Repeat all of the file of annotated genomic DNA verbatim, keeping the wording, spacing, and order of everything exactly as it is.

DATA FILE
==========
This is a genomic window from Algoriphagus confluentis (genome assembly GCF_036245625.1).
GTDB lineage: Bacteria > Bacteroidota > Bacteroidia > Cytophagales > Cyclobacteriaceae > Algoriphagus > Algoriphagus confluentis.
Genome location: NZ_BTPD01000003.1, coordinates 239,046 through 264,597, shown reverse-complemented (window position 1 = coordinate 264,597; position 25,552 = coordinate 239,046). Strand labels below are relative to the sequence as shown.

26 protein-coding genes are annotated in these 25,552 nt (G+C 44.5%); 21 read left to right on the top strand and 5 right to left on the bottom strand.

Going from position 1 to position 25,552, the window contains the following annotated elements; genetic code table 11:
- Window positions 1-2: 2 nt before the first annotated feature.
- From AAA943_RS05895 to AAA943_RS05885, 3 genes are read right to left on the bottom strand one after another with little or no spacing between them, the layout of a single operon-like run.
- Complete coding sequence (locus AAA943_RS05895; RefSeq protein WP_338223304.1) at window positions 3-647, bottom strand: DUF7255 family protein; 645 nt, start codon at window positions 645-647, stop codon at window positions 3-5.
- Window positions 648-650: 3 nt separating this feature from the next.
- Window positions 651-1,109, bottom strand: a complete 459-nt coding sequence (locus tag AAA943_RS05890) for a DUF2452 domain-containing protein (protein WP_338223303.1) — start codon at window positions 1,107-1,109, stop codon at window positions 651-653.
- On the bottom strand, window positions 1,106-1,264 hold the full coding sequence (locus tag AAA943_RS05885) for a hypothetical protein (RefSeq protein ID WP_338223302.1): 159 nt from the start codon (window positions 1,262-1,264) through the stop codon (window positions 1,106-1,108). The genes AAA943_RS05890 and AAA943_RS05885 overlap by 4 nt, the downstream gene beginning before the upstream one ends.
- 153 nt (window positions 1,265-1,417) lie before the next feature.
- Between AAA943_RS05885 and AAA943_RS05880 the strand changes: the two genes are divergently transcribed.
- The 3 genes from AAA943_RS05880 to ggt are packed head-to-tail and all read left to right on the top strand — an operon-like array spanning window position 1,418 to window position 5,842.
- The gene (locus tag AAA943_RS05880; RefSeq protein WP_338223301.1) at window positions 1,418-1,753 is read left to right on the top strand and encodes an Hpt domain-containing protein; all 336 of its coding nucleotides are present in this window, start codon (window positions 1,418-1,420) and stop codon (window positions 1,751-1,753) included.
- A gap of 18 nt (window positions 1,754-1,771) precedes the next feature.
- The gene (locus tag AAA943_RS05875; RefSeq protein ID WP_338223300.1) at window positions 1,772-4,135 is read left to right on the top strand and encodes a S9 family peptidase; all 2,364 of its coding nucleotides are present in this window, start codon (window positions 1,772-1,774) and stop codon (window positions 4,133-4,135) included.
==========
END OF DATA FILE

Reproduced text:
This is a genomic window from Algoriphagus confluentis (genome assembly GCF_036245625.1).
GTDB lineage: Bacteria > Bacteroidota > Bacteroidia > Cytophagales > Cyclobacteriaceae > Algoriphagus > Algoriphagus confluentis.
Genome location: NZ_BTPD01000003.1, coordinates 239,046 through 264,597, shown reverse-complemented (window position 1 = coordinate 264,597; position 25,552 = coordinate 239,046). Strand labels below are relative to the sequence as shown.

26 protein-coding genes are annotated in these 25,552 nt (G+C 44.5%); 21 read left to right on the top strand and 5 right to left on the bottom strand.

Going from position 1 to position 25,552, the window contains the following annotated elements; genetic code table 11:
- Window positions 1-2: 2 nt before the first annotated feature.
- From AAA943_RS05895 to AAA943_RS05885, 3 genes are read right to left on the bottom strand one after another with little or no spacing between them, the layout of a single operon-like run.
- Complete coding sequence (locus AAA943_RS05895; RefSeq protein WP_338223304.1) at window positions 3-647, bottom strand: DUF7255 family protein; 645 nt, start codon at window positions 645-647, stop codon at window positions 3-5.
- Window positions 648-650: 3 nt separating this feature from the next.
- Window positions 651-1,109, bottom strand: a complete 459-nt coding sequence (locus tag AAA943_RS05890) for a DUF2452 domain-containing protein (protein WP_338223303.1) — start codon at window positions 1,107-1,109, stop codon at window positions 651-653.
- On the bottom strand, window positions 1,106-1,264 hold the full coding sequence (locus tag AAA943_RS05885) for a hypothetical protein (RefSeq protein ID WP_338223302.1): 159 nt from the start codon (window positions 1,262-1,264) through the stop codon (window positions 1,106-1,108). The genes AAA943_RS05890 and AAA943_RS05885 overlap by 4 nt, the downstream gene beginning before the upstream one ends.
- 153 nt (window positions 1,265-1,417) lie before the next feature.
- Between AAA943_RS05885 and AAA943_RS05880 the strand changes: the two genes are divergently transcribed.
- The 3 genes from AAA943_RS05880 to ggt are packed head-to-tail and all read left to right on the top strand — an operon-like array spanning window position 1,418 to window position 5,842.
- The gene (locus tag AAA943_RS05880; RefSeq protein WP_338223301.1) at window positions 1,418-1,753 is read left to right on the top strand and encodes an Hpt domain-containing protein; all 336 of its coding nucleotides are present in this window, start codon (window positions 1,418-1,420) and stop codon (window positions 1,751-1,753) included.
- A gap of 18 nt (window positions 1,754-1,771) precedes the next feature.
- The gene (locus tag AAA943_RS05875; RefSeq protein ID WP_338223300.1) at window positions 1,772-4,135 is read left to right on the top strand and encodes a S9 family peptidase; all 2,364 of its coding nucleotides are present in this window, start codon (window positions 1,772-1,774) and stop codon (window positions 4,133-4,135) included.